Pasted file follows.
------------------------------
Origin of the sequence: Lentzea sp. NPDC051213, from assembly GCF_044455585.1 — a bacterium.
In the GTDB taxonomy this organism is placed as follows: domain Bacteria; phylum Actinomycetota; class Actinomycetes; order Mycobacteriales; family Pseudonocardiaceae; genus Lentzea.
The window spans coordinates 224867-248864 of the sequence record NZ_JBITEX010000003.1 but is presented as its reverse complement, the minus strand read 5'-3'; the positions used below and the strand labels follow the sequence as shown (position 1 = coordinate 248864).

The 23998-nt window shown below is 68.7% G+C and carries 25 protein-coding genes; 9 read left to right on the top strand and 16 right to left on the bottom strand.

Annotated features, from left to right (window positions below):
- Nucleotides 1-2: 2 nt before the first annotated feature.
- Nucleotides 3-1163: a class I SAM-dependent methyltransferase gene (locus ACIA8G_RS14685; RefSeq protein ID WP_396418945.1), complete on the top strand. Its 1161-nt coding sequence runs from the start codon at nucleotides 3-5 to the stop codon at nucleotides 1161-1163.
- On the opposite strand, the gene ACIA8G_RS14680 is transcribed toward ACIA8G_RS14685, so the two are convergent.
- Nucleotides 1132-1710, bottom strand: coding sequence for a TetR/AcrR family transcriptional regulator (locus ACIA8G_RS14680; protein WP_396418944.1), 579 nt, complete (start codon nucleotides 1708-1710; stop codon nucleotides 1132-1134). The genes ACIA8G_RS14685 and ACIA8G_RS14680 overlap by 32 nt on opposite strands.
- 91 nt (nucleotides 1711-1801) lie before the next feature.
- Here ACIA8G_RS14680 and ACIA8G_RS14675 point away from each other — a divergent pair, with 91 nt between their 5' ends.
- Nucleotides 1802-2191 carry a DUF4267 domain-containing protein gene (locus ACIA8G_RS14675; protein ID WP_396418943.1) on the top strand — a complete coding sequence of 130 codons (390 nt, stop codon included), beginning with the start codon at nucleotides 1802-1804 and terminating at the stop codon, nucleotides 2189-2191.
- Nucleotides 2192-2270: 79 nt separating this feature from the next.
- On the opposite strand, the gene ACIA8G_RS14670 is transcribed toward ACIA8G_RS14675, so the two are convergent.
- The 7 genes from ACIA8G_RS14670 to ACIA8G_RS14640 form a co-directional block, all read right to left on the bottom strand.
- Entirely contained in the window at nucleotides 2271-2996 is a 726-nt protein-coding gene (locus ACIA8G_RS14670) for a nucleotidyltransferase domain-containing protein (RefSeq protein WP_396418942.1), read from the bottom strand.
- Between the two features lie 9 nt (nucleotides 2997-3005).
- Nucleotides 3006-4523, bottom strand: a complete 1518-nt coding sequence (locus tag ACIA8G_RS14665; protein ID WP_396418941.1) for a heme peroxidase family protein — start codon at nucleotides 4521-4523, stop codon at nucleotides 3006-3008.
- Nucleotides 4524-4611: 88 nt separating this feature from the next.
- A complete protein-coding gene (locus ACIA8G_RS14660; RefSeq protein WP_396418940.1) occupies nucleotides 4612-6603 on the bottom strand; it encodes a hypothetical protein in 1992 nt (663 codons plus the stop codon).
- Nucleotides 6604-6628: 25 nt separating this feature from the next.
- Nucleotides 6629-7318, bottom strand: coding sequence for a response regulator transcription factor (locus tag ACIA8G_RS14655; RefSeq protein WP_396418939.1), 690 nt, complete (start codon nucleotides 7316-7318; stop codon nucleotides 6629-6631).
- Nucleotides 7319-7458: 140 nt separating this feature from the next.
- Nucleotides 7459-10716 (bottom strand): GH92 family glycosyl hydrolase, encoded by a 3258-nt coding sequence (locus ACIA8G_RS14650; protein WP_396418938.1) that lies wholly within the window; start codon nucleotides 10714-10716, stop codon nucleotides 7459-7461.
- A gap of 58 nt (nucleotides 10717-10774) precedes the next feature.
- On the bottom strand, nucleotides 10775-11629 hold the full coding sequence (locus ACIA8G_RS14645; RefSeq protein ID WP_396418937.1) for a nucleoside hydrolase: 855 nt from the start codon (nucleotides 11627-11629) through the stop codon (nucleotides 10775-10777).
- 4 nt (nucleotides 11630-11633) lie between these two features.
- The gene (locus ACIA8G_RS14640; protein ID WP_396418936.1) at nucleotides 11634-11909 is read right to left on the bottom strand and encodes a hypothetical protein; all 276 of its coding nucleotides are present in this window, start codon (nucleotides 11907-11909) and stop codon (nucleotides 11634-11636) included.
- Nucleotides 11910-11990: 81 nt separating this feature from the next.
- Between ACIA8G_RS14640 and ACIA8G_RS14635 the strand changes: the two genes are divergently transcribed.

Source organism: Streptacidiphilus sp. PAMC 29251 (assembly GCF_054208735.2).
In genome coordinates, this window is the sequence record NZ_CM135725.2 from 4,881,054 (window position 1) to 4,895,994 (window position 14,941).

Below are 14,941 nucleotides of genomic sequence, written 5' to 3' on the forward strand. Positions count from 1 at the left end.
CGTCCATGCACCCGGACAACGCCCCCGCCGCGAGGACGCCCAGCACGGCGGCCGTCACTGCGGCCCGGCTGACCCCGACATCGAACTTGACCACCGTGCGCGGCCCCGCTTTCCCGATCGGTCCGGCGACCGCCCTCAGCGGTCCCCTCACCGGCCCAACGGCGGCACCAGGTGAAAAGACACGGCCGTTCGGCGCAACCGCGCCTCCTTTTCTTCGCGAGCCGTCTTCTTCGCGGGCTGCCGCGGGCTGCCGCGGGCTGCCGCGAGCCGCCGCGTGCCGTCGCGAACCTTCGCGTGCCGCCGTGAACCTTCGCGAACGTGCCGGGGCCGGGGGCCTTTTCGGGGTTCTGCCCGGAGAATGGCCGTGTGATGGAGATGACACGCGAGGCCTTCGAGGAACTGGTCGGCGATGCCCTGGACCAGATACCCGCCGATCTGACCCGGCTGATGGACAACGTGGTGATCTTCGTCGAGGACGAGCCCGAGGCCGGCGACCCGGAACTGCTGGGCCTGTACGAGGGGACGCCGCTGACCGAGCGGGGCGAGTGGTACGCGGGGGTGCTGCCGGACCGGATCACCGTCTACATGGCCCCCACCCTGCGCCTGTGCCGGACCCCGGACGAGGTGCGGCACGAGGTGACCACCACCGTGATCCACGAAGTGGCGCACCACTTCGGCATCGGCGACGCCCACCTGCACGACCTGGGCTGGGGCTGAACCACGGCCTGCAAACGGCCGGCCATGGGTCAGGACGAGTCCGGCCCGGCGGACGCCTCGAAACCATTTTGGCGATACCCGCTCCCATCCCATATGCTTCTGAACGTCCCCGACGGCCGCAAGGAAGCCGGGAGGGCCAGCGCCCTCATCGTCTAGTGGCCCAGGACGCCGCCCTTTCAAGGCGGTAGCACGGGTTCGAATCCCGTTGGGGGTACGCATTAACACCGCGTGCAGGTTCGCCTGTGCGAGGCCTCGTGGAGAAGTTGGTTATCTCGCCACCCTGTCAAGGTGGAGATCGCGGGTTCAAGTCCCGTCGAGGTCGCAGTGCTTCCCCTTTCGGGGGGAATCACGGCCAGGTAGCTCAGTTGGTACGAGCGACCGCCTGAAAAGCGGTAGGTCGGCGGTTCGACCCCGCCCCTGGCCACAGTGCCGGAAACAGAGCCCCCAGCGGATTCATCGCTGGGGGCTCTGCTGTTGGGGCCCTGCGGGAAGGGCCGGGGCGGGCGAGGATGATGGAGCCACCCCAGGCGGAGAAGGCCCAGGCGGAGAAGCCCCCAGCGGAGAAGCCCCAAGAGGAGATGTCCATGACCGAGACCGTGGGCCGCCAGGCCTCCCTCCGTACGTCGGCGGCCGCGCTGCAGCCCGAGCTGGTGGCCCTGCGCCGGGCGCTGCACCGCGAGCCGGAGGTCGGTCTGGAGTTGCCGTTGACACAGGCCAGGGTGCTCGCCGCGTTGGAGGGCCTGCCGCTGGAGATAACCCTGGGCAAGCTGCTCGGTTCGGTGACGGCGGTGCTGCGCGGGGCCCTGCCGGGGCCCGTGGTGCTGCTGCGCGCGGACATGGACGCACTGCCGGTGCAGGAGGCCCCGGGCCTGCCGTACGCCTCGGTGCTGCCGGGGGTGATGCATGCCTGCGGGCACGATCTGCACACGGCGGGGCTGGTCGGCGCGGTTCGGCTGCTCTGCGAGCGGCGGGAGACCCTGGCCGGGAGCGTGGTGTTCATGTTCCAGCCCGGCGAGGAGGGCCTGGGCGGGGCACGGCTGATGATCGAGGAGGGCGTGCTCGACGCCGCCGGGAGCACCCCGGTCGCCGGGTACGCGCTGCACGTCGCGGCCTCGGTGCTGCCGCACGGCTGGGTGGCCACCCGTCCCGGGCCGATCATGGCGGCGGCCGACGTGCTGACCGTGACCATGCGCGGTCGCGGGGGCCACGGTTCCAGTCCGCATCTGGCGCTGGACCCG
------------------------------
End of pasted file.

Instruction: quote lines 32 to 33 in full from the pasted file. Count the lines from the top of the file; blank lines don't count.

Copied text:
In genome coordinates, this window is the sequence record NZ_CM135725.2 from 4,881,054 (window position 1) to 4,895,994 (window position 14,941).

Below are 14,941 nucleotides of genomic sequence, written 5' to 3' on the forward strand. Positions count from 1 at the left end.